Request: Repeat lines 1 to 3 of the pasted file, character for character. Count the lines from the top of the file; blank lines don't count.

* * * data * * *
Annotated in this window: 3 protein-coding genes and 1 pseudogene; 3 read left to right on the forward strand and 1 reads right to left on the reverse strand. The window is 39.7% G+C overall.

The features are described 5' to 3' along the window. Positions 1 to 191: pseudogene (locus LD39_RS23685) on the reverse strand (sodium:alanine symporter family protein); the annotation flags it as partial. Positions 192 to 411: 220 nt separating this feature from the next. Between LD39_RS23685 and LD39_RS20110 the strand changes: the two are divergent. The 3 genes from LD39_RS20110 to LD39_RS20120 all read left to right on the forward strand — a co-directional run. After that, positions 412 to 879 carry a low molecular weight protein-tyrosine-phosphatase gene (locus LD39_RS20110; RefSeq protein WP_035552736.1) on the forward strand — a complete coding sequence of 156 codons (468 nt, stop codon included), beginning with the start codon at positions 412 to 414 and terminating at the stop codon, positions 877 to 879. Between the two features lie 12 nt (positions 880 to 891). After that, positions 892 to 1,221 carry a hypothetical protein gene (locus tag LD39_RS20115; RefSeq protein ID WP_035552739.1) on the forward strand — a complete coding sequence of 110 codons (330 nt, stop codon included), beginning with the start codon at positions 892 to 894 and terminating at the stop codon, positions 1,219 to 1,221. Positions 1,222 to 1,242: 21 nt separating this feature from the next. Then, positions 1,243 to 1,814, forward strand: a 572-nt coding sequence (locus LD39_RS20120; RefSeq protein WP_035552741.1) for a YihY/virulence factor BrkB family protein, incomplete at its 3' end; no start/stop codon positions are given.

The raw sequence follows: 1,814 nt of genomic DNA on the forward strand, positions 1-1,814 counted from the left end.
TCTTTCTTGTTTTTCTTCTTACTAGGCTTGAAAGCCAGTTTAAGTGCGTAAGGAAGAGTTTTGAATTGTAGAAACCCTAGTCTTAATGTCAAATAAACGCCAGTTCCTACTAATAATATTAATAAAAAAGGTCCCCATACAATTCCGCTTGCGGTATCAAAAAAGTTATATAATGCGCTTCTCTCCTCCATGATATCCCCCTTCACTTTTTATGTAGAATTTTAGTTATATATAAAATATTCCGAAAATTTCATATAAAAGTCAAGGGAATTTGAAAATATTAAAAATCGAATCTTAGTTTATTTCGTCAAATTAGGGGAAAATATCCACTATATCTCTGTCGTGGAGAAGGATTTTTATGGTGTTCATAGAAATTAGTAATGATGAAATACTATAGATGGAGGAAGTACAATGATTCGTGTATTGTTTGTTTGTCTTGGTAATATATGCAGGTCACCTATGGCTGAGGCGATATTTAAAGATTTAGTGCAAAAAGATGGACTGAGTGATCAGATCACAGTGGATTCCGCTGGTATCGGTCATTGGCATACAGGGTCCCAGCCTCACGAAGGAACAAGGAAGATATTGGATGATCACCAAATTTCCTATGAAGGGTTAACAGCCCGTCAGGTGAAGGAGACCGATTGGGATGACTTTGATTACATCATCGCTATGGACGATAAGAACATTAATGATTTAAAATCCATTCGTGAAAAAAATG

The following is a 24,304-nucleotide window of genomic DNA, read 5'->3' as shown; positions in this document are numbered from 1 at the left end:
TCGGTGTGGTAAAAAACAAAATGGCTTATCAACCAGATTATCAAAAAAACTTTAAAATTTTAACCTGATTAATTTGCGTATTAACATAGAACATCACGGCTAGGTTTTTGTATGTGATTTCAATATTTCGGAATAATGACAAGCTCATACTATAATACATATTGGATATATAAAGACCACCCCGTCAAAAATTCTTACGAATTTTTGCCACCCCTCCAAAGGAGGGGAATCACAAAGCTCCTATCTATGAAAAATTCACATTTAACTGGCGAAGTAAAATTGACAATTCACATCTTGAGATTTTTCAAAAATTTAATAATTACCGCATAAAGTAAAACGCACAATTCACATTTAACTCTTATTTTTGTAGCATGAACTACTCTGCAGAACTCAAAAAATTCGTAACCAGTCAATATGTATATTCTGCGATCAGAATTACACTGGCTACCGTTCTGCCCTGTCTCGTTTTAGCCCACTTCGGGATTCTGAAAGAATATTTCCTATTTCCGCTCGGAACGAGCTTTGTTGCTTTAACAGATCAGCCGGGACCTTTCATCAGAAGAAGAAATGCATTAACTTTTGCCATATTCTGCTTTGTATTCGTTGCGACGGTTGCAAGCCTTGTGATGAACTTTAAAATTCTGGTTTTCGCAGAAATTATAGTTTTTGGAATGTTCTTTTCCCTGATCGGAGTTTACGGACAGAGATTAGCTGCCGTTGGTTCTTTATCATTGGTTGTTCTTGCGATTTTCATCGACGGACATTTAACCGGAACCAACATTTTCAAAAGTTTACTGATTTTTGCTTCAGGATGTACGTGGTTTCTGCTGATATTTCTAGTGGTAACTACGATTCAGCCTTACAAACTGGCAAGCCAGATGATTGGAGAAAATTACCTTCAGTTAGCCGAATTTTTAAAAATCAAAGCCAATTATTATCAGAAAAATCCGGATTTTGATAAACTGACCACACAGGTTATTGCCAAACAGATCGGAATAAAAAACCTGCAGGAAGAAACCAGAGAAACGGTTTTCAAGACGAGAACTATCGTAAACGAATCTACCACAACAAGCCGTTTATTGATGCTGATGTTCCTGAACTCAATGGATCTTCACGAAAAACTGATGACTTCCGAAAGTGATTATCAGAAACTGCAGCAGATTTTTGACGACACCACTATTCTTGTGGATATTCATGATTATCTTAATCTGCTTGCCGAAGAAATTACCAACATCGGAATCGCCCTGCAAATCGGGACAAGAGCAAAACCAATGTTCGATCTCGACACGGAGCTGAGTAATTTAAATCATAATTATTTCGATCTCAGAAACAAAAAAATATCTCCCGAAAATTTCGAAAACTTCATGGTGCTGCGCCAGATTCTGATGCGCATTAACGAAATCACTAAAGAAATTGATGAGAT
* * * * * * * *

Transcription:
Annotated in this window: 3 protein-coding genes and 1 pseudogene; 3 read left to right on the forward strand and 1 reads right to left on the reverse strand. The window is 39.7% G+C overall.

The features are described 5' to 3' along the window. Positions 1 to 191: pseudogene (locus LD39_RS23685) on the reverse strand (sodium:alanine symporter family protein); the annotation flags it as partial. Positions 192 to 411: 220 nt separating this feature from the next. Between LD39_RS23685 and LD39_RS20110 the strand changes: the two are divergent. The 3 genes from LD39_RS20110 to LD39_RS20120 all read left to right on the forward strand — a co-directional run. After that, positions 412 to 879 carry a low molecular weight protein-tyrosine-phosphatase gene (locus LD39_RS20110; RefSeq protein WP_035552736.1) on the forward strand — a complete coding sequence of 156 codons (468 nt, stop codon included), beginning with the start codon at positions 412 to 414 and terminating at the stop codon, positions 877 to 879. Between the two features lie 12 nt (positions 880 to 891). After that, positions 892 to 1,221 carry a hypothetical protein gene (locus tag LD39_RS20115; RefSeq protein ID WP_035552739.1) on the forward strand — a complete coding sequence of 110 codons (330 nt, stop codon included), beginning with the start codon at positions 892 to 894 and terminating at the stop codon, positions 1,219 to 1,221. Positions 1,222 to 1,242: 21 nt separating this feature from the next. Then, positions 1,243 to 1,814, forward strand: a 572-nt coding sequence (locus LD39_RS20120; RefSeq protein WP_035552741.1) for a YihY/virulence factor BrkB family protein, incomplete at its 3' end; no start/stop codon positions are given.

The raw sequence follows: 1,814 nt of genomic DNA on the forward strand, positions 1-1,814 counted from the left end.